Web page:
Graduate assessment centres at investment banks
Thorough preparation will give you confidence at banking assessment centres.
Assessment centres for graduate jobs in investment banking, fund management or asset management typically last a full day. In this time, you’re likely to undertake a variety of activities that allow you to demonstrate the skills and values needed in the role. You could encounter group exercises, presentations, aptitude and psychometric tests and social activities. You may also get a virtual tour.
Virtual assessment centres in banking and investment
Many recruiters moved their assessment centres online due to the pandemic and now use digital platforms to host them. The activities involved are likely to be similar to those you’d experience face to face, although technology will play a central role throughout the day. Specialist assessment platforms became more common during the pandemic, so your assessment centre may not be held in a tool you’re familiar with, such as MS Teams or Zoom. During the day there will be time to test your device and any tools and links being used, and you’ll have breaks from your screen too.
Even if you feel comfortable using online platforms for lectures and tutorials, it’s important to be as professional at a virtual assessment centre as you would be in person. Practise with the device and internet setup you plan to use and get feedback on how you come across on camera. Our article about virtual assessment centres addresses some practical concerns specific to virtual assessment days.
What are graduate recruiters looking for at an assessment centre?
Whether the assessment centre is face to face or virtual, assessors want to see:
- your enthusiasm and drive to work for this specific employer and this role.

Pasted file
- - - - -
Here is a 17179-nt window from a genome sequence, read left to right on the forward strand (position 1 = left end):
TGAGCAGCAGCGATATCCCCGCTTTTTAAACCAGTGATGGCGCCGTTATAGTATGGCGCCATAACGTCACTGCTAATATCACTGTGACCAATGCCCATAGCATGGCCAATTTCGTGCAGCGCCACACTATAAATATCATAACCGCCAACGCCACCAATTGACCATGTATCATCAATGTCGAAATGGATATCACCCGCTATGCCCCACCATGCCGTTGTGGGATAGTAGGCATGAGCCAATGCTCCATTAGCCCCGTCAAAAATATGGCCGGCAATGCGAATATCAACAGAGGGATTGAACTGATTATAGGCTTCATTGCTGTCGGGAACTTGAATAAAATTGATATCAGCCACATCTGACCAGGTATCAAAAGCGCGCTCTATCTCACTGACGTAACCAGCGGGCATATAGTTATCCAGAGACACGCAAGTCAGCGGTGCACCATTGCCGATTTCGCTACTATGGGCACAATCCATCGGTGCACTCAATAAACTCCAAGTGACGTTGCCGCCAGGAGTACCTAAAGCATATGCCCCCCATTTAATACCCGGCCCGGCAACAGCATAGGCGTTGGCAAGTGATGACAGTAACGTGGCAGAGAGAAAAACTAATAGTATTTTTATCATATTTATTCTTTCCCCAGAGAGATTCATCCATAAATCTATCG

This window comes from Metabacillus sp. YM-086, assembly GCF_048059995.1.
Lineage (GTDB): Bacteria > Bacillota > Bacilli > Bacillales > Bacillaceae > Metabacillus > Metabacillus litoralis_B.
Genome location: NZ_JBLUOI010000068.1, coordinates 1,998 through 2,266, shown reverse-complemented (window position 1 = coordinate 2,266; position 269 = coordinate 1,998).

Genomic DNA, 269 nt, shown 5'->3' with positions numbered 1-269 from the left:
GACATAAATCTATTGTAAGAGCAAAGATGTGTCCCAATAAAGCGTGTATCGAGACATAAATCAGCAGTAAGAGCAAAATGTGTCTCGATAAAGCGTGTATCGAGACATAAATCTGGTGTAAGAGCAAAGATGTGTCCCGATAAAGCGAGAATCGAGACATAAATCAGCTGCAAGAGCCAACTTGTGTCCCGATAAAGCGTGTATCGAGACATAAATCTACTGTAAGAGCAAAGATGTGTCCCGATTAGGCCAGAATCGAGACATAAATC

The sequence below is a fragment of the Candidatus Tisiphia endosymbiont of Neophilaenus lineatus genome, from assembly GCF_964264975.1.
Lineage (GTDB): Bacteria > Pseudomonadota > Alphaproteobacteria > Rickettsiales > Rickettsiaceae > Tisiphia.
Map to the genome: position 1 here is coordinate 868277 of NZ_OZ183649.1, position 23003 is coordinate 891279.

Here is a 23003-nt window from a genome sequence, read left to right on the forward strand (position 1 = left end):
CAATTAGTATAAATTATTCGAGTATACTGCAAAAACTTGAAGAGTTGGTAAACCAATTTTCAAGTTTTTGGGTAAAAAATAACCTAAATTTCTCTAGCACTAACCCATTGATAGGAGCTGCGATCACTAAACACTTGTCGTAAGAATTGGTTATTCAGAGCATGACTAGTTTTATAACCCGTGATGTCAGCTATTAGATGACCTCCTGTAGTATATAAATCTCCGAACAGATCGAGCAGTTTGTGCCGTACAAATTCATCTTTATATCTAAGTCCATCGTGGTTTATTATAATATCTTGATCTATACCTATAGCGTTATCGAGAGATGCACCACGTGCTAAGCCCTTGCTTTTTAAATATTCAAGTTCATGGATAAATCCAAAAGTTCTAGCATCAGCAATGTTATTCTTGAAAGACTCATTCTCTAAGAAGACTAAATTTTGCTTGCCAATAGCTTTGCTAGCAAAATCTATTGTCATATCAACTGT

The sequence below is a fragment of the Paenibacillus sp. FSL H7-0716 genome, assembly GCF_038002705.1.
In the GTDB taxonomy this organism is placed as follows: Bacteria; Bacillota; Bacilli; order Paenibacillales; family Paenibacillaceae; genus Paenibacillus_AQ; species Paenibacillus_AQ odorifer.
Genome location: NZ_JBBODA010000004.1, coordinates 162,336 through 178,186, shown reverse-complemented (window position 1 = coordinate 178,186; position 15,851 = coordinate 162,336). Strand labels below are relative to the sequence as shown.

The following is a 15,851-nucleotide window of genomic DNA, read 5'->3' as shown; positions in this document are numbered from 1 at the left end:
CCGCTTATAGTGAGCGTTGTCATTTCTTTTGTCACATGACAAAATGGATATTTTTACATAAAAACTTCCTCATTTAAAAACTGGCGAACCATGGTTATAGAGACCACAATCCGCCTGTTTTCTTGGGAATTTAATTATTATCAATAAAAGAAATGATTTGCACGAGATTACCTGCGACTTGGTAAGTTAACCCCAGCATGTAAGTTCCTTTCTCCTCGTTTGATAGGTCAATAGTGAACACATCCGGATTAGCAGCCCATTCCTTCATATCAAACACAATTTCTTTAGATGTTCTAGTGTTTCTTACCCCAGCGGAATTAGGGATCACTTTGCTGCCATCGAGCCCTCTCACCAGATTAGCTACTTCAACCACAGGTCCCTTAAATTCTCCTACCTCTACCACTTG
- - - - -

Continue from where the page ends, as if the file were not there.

- your research on the company and the job.
- that you have the required competencies, eg organisation and communication skills.
- personal qualities, such as sound judgement, integrity and the ability to work with others.
Every test, exercise and interview will match you against selection criteria outlined or implied in the recruitment literature, so make sure you are familiar with what firms are looking for.
Group exercises on investment banking assessment days
Group exercises include discussion groups, exercises that involve role-playing a specific brief, leadership tasks, and, most commonly, job-related scenarios that test your ability to operate in a task that approximates the area you have applied for. At a virtual assessment centre, this activity could involve breakout rooms. Assessors may move around these rooms to observe what different groups are saying and doing, so it’s important to stay focused at all times.
Whether you’re online or face to face, remember that your actions and words must help the group to complete the task and demonstrate your skills and personal qualities. Be considerate of others’ views and offer to do a role involving responsibility such as time keeping or taking notes.
At some assessment centres you’ll be asked to give a presentation. Here are a few tips to help you prepare:
- Make sure your presentation has a clear structure. This will help your audience follow and you to keep your place.
- It’s fine to use notes. Use whatever form you feel comfortable with (if you are presenting virtually, you could stick these notes to your laptop screen). Aim not to rely on a full script as this can hold you back from conveying your personality.
- Don’t attempt to fit in too much information or your audience will switch off. For example, if your presentation time is five minutes, aim to present four big ideas or messages.